Darker Portrait of Brown's Suspects Prosecutors Say Men Bragged about Other Crimes and Killings

By Toomey, Shamus | Daily Herald (Arlington Heights, IL), February 21, 2003 | Go to article overview
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Darker Portrait of Brown's Suspects Prosecutors Say Men Bragged about Other Crimes and Killings


Toomey, Shamus, Daily Herald (Arlington Heights, IL)


Byline: Shamus Toomey Daily Herald Staff Writer

The two men charged in the Palatine Brown's Chicken & Pasta slayings each were accused by prosecutors Thursday of bragging about old crimes - one of a stabbing and one of another murder.

Jim Degorski and Juan Luna, initially painted as mostly non- violent friends who pulled off one night of horror, now are being portrayed as leading lives filled with abuse and violence.

In documents filed Thursday in Cook County Criminal Court, prosecutors laid out the pasts of Luna, 29, and Degorski, 30, in vivid detail, with specifics culled from grand jury testimony, witness interviews and police records.

The information in the filings is known as "aggravation and mitigation" factors that prosecutors would not use at trial, but could use at a sentencing hearing, if it comes to that. Prosecutors already have announced they will seek the death penalty if the two are convicted.

In the filing Thursday, Degorski was accused of uttering a statement to a girlfriend more than a year before the Brown's killings that mirrors the motive offered by prosecutors for the seven Palatine murders. According to the girlfriend, prosecutors said, the former Hoffman Estates man repeatedly boasted he planned to do "something big" to become famous. That assertion strongly resembles the Palatine police theory of the motive.

The most serious new allegation lodged by prosecutors is that Degorski, while a student at Fremd High School between 1987 and 1992, bragged to a female friend that he once "killed a black guy in Minnesota." The friend, Melissa Oberle, was unclear if Degorski boasted of using a baseball bat or a gun to carry out the killing, according to the court filings.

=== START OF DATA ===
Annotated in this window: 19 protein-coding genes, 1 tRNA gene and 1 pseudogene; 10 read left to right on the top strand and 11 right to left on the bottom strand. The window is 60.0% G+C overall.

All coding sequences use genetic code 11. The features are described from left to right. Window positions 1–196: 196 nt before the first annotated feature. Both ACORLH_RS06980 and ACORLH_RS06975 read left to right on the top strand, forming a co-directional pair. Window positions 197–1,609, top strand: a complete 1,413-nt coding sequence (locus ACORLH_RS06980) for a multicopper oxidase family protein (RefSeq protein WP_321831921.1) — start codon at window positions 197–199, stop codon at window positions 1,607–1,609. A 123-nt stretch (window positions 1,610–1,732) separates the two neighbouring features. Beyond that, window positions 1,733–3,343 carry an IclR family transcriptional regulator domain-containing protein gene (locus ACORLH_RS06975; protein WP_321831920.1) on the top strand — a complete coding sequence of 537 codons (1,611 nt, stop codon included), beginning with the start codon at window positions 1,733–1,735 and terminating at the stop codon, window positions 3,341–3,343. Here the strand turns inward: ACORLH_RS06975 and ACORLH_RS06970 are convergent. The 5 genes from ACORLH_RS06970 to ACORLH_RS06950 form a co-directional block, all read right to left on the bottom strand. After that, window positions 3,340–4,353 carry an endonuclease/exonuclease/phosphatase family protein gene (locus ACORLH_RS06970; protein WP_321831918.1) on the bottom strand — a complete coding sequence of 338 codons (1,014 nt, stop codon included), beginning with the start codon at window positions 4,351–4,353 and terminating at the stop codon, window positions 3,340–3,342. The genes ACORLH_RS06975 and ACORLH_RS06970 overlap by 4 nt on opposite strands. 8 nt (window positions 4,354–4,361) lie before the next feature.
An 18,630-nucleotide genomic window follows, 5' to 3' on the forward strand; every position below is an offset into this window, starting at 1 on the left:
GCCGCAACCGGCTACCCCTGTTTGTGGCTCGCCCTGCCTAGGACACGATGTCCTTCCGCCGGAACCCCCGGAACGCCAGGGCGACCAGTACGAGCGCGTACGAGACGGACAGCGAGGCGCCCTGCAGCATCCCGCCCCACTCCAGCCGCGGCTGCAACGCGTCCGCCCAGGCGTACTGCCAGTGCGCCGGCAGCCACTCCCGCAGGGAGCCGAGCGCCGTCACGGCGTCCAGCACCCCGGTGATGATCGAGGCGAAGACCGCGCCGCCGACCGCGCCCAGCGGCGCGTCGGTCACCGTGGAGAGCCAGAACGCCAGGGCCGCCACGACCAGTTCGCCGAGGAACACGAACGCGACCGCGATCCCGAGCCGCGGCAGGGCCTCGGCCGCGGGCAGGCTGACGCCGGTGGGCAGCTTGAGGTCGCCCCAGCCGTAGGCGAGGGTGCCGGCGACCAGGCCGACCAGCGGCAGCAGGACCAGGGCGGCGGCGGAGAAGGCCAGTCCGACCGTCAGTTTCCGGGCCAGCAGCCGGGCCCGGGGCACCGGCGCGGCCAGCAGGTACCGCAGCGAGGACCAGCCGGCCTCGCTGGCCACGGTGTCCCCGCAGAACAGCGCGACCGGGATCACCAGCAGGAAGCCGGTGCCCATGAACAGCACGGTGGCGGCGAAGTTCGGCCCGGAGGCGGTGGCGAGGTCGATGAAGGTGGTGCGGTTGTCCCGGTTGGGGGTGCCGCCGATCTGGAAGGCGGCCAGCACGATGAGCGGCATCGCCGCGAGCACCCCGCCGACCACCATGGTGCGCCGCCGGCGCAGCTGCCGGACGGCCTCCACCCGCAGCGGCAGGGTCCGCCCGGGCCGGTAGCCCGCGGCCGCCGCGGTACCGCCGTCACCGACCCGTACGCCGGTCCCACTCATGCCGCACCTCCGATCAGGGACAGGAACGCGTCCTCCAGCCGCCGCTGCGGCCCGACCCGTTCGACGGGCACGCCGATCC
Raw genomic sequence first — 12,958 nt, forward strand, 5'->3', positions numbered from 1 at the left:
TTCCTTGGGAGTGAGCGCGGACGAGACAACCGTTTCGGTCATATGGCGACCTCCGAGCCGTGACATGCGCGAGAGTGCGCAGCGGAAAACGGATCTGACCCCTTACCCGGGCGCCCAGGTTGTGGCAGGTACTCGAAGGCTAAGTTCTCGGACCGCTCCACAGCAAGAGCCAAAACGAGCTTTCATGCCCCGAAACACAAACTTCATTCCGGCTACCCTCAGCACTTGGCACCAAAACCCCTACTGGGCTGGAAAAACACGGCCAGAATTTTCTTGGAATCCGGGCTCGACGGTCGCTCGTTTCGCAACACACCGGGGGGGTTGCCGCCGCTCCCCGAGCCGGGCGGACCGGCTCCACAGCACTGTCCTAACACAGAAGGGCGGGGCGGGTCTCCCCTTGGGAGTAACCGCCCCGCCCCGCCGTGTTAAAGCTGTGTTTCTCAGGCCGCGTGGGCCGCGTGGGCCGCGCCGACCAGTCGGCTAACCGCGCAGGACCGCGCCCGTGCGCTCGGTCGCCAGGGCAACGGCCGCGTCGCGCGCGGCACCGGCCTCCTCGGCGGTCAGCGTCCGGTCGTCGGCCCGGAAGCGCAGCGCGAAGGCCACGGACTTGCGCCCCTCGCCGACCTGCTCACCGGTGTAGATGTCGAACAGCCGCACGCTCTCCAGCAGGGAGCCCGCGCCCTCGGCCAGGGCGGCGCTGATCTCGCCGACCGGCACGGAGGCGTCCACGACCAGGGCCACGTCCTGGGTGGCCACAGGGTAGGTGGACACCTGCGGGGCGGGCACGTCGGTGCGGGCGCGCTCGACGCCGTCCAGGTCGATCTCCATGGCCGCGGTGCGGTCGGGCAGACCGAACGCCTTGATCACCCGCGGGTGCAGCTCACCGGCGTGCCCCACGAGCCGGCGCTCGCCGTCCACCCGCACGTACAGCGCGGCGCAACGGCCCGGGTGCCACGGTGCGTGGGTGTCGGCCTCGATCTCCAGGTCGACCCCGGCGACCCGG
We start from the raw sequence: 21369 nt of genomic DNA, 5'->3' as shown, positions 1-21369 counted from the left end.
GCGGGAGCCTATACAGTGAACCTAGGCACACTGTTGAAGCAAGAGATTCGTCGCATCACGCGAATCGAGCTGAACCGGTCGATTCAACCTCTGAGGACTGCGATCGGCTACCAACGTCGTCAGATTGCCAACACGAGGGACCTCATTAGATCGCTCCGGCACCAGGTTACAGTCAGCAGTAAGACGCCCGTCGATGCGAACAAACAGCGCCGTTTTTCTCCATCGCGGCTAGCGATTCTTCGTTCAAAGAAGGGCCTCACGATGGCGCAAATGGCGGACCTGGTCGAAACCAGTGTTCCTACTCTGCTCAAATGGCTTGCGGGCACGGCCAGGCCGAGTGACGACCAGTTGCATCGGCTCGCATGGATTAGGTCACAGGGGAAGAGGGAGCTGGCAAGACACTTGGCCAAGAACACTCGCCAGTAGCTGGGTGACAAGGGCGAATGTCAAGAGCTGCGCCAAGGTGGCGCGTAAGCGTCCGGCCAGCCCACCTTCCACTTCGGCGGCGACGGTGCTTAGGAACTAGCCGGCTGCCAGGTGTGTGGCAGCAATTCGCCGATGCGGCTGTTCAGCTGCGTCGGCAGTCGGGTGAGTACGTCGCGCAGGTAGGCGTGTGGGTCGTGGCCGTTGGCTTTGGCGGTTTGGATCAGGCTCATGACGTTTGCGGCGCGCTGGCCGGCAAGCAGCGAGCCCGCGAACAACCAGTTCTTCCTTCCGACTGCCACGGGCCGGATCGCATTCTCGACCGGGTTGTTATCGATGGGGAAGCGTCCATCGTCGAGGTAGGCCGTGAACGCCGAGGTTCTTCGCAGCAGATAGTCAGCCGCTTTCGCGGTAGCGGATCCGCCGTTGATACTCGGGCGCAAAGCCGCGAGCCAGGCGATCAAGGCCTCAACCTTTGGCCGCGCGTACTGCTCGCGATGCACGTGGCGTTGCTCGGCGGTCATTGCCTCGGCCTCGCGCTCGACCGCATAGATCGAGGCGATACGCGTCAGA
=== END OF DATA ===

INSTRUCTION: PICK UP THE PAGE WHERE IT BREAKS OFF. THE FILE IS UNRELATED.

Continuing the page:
Oberle, a former Palatine resident, confirmed in an interview Thursday that she told police of Degorski's boast months ago. She said Degorski made the claim to others in high school, but she said she dismissed it then and still questions whether he was lying.

Luna is accused in the filing of bragging to a man he met in 1997 that he once stabbed a prostitute in Chicago. Luna and the friend later formed a band they called "The Eagles," and the friend claims Luna used to write lyrics about beating and killing people, prosecutors claim.

Whether the other killing and stabbing that Degorski, 30, and Luna, 29, allegedly bragged about ever actually happened is unclear. But prosecutors plan to use the boasts - as well as each man's criminal history - against them to help get death sentences should the two be convicted of the Palatine slayings.

Prosecutors refused to elaborate on the court filings or say if the murder and stabbing allegations were being investigated. Palatine police also declined to comment.

Luna and Degorski have pleaded not guilty to the Brown's charges. One of their lawyers Thursday called prosecutors' claims in the court filing "baseless."

Clarence Burch, who represents Luna, said the new allegations are unfounded and that Luna has never been charged by police.

"Certainly Mr. Luna denies allegations made in so-called hearsay comments from third parties," Burch said. "Anybody can say anything they want to say, but it has to be proven in open court."

Degorski's attorney could not be reached for comment.

In their 20-page court filing, prosecutors also allege Degorski was a brutal and jealous boyfriend who terrorized and controlled girlfriends with violence and threats.

In one instance, Degorski is accused of dragging then-girlfriend Anne Lockett off the dance floor of her sister's 1994 wedding reception. It was Lockett who told police Degorski confessed to her that he and Luna killed the seven Brown's employees after closing time Jan. 8, 1993. Lockett was maid of honor at the wedding and Degorski was angry "because he felt Anne was talking to the groom too much," prosecutors alleged.

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